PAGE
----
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We ask OMA Games Services Working Group chairman Kevin Mowry about the association's recently <a href="http://www.gamasutra.com/php-bin/news_index.php?story=11036">announced</a> mobile gaming initiative, and why its proposed standardization is necessary.

Simon Carless, Blogger

October 26, 2006

8 Min Read

TitlecardLast month's announcement that the Open Mobile Alliance was working to create standards for mobile game development was met with optimism from some, but skepticism from others.

Thus far, the companies who have joined the initiative include Nokia, Samsung, SK Telecom, Square-Enix, Symbian, Tao Group, and Texas Instruments, all of which are now part of a Working Group created to "streamline the process of developing and delivering games for a range of mobile environments".

We spoke with OMA Games Services Working Group chairman Kevin Mowry about the specific goals of the mobile gaming initiative, how this push will effect publishers, carriers, and OEMs, and what their roadmap is, among other subjects.

GamesOnDeck: First off, can you give me a little background on the OMA itself? What is the association's broader goals? Who makes up the OMA?

Kevin Mowry: OMA is the leading industry forum for developing market driven, interoperable mobile service enablers.

OMA was formed in June 2002 by nearly 200 companies including the world’s leading mobile operators, device and network suppliers, information technology companies and content and service providers. OMA is the focal point for the development of mobile service enabler specifications, which support the creation of interoperable end-to-end mobile services. OMA drives service enabler architectures and open enabler interfaces that are independent of the underlying wireless networks and platforms. OMA creates interoperable mobile data service enablers that work across devices, service providers, operators, networks, and geographies. Toward that end, OMA will develop test specifications, encourage third party tool development, and conduct test activities that allow vendors to test their implementations.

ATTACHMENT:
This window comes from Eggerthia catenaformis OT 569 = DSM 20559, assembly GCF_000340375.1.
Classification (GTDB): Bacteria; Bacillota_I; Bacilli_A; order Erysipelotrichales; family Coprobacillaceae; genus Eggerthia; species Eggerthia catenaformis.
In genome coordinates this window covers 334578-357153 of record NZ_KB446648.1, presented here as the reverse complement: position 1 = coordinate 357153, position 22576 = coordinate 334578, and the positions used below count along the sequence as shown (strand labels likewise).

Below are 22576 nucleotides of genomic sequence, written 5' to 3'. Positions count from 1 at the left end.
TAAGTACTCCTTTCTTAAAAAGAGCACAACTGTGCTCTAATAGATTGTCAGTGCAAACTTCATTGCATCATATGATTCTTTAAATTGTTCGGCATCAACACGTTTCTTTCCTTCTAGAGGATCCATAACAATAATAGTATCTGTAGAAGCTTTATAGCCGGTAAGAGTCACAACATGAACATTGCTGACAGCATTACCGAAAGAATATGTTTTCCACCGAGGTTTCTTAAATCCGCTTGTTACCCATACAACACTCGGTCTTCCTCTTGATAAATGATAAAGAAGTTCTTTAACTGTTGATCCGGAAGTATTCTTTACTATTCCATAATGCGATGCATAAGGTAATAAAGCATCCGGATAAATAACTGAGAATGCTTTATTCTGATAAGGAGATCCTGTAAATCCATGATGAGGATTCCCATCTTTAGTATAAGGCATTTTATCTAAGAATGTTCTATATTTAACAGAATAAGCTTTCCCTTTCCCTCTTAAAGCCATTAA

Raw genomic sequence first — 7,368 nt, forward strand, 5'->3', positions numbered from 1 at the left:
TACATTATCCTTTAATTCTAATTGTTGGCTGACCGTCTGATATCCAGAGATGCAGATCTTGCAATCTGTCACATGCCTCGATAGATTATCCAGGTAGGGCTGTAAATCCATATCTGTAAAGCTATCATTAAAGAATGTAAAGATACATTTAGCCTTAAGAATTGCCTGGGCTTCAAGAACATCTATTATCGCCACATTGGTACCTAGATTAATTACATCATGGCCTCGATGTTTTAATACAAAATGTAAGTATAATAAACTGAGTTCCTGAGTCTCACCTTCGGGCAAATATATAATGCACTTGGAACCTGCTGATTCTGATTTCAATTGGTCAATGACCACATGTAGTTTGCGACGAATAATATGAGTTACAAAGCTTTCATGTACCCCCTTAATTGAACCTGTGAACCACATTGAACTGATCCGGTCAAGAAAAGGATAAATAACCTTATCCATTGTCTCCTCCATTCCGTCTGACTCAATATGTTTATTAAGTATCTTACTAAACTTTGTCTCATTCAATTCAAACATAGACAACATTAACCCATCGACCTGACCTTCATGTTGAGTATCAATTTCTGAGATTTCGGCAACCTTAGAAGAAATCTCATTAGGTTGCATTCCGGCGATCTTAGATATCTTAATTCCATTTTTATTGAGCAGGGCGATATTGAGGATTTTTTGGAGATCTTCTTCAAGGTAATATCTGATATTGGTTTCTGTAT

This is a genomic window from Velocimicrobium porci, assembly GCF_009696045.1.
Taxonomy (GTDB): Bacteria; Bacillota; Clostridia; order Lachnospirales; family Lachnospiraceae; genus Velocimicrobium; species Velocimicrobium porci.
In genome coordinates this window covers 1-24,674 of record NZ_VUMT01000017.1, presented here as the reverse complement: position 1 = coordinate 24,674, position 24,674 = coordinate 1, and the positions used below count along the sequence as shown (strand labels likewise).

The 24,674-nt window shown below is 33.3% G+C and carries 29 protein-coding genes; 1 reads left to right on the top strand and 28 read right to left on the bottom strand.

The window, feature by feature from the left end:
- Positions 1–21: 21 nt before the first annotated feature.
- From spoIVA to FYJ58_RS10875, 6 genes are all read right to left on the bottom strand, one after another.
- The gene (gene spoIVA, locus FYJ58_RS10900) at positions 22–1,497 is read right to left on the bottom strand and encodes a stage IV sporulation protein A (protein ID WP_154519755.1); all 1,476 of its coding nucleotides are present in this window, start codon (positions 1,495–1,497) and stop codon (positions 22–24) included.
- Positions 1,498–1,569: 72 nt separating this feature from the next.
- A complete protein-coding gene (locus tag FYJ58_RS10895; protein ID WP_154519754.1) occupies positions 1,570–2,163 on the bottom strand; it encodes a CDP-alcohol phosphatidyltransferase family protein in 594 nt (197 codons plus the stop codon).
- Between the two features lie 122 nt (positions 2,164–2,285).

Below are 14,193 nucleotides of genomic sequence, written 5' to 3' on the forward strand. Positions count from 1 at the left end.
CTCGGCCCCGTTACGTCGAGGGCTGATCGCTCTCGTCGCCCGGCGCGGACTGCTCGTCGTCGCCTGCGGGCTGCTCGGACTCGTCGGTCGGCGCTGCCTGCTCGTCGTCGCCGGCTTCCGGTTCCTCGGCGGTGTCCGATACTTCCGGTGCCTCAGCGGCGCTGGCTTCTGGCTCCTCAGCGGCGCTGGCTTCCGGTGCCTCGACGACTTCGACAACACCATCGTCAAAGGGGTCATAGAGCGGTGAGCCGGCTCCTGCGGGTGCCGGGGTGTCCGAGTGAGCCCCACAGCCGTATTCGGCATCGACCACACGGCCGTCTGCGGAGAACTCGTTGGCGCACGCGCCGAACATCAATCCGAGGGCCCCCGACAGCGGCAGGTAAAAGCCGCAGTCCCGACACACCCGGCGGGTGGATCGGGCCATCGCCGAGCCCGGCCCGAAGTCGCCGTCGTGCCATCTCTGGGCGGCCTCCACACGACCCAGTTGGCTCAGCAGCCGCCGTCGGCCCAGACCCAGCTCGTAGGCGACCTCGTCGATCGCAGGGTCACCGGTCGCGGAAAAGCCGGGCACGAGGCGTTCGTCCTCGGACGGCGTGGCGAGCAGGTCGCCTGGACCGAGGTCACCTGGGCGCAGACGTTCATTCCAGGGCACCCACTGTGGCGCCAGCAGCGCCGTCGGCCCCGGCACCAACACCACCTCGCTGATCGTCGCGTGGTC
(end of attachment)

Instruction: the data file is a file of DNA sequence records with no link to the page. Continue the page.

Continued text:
The Goals of the OMA:

1. Deliver high quality, open technical specifications based upon market requirements that drive modularity, extensibility, and consistency amongst enablers to reduce industry implementation efforts.

2. Ensure OMA service enabler specifications provide interoperability across different devices, geographies, service providers, operators, and networks; facilitate interoperability of the resulting product implementations.

3. Be the catalyst for the consolidation of standards activity within the mobile data service industry; working in conjunction with other existing standards organizations and industry fora to improve interoperability and decrease operational costs for all involved.

4. Provide value and benefits to members in OMA from all parts of the value chain including content and service providers, information technology providers, mobile operators and wireless vendors such that they elect to actively participate in the organization.

GOD: More specifically, tell me about the background of the mobile gaming initiative formed in early '06. How did its formation come about? What are its stated goals?

KM: The mobile gaming initiative was formed in early 2006 with the aim to streamline the process of developing and delivering games for a range of mobile environments, resulting in reduced platform fragmentation, lowered development costs, and a richer gaming experience for the consumer.

Adapting games to multiple handset models and operating systems adds significant cost and development time for gaming developers, which can result in less compelling gaming content for consumers. The initiative aimed to define a common architecture to help different devices and operating systems present a common set of minimum capabilities that game developers can rely upon, making game porting easier and more efficient. With less time spent developing multiple versions of a single game, content developers would instead be able to focus on creating new gaming titles for mobile consumers with richer graphics and features.

In July 2006, the members of the mobile gaming initiative agreed to join forces with the Open Mobile Alliance to broaden industry participation among world’s leading mobile operators, device and network suppliers, information technology companies, application developers and content providers. The OMA Game Services Working Group’s efforts create an environment for reduced platform fragmentation, lowered development costs, and a richer gaming experience for the consumer.

GOD: What fragmentation currently found in the market does the OMA hope to eliminate? Most of the current porting needs are generated by unique hardware (UI, screensize, etc.) differences, and carrier specifications, and seem unchangeable.

KM: Actually, what we are finding in our discussions with game publishers and developers is that most differences in the physical attributes of a device can be dealt with rather efficiently, and in fact neither game publishers nor OMA members want to commoditize handset design into a single form factor.